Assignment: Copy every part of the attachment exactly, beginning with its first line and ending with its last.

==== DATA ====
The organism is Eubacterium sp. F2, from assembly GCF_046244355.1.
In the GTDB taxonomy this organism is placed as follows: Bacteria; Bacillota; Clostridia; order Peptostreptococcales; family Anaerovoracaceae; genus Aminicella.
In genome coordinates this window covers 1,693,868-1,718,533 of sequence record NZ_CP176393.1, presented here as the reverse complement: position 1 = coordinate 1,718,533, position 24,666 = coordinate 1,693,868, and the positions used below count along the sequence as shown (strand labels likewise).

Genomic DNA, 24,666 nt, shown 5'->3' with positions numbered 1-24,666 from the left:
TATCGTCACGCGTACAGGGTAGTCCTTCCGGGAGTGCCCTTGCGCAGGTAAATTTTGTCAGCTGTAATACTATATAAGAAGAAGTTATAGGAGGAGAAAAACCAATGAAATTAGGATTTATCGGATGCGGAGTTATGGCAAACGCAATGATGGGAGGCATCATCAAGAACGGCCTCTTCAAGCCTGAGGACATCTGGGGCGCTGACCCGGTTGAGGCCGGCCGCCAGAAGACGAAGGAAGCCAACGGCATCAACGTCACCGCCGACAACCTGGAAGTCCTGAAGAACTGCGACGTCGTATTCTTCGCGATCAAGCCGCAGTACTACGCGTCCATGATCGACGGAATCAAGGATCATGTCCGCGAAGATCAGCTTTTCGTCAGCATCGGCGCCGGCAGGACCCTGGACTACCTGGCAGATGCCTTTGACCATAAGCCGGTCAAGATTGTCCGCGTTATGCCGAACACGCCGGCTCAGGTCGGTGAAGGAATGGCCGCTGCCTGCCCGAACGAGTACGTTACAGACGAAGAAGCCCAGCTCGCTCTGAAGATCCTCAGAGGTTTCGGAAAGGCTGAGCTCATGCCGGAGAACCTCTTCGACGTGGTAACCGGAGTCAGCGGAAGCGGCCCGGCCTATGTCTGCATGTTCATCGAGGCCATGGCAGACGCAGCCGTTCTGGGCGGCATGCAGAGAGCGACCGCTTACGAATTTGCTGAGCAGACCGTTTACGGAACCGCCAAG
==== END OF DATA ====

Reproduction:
The organism is Eubacterium sp. F2, from assembly GCF_046244355.1.
In the GTDB taxonomy this organism is placed as follows: Bacteria; Bacillota; Clostridia; order Peptostreptococcales; family Anaerovoracaceae; genus Aminicella.
In genome coordinates this window covers 1,693,868-1,718,533 of sequence record NZ_CP176393.1, presented here as the reverse complement: position 1 = coordinate 1,718,533, position 24,666 = coordinate 1,693,868, and the positions used below count along the sequence as shown (strand labels likewise).

Genomic DNA, 24,666 nt, shown 5'->3' with positions numbered 1-24,666 from the left:
TATCGTCACGCGTACAGGGTAGTCCTTCCGGGAGTGCCCTTGCGCAGGTAAATTTTGTCAGCTGTAATACTATATAAGAAGAAGTTATAGGAGGAGAAAAACCAATGAAATTAGGATTTATCGGATGCGGAGTTATGGCAAACGCAATGATGGGAGGCATCATCAAGAACGGCCTCTTCAAGCCTGAGGACATCTGGGGCGCTGACCCGGTTGAGGCCGGCCGCCAGAAGACGAAGGAAGCCAACGGCATCAACGTCACCGCCGACAACCTGGAAGTCCTGAAGAACTGCGACGTCGTATTCTTCGCGATCAAGCCGCAGTACTACGCGTCCATGATCGACGGAATCAAGGATCATGTCCGCGAAGATCAGCTTTTCGTCAGCATCGGCGCCGGCAGGACCCTGGACTACCTGGCAGATGCCTTTGACCATAAGCCGGTCAAGATTGTCCGCGTTATGCCGAACACGCCGGCTCAGGTCGGTGAAGGAATGGCCGCTGCCTGCCCGAACGAGTACGTTACAGACGAAGAAGCCCAGCTCGCTCTGAAGATCCTCAGAGGTTTCGGAAAGGCTGAGCTCATGCCGGAGAACCTCTTCGACGTGGTAACCGGAGTCAGCGGAAGCGGCCCGGCCTATGTCTGCATGTTCATCGAGGCCATGGCAGACGCAGCCGTTCTGGGCGGCATGCAGAGAGCGACCGCTTACGAATTTGCTGAGCAGACCGTTTACGGAACCGCCAAG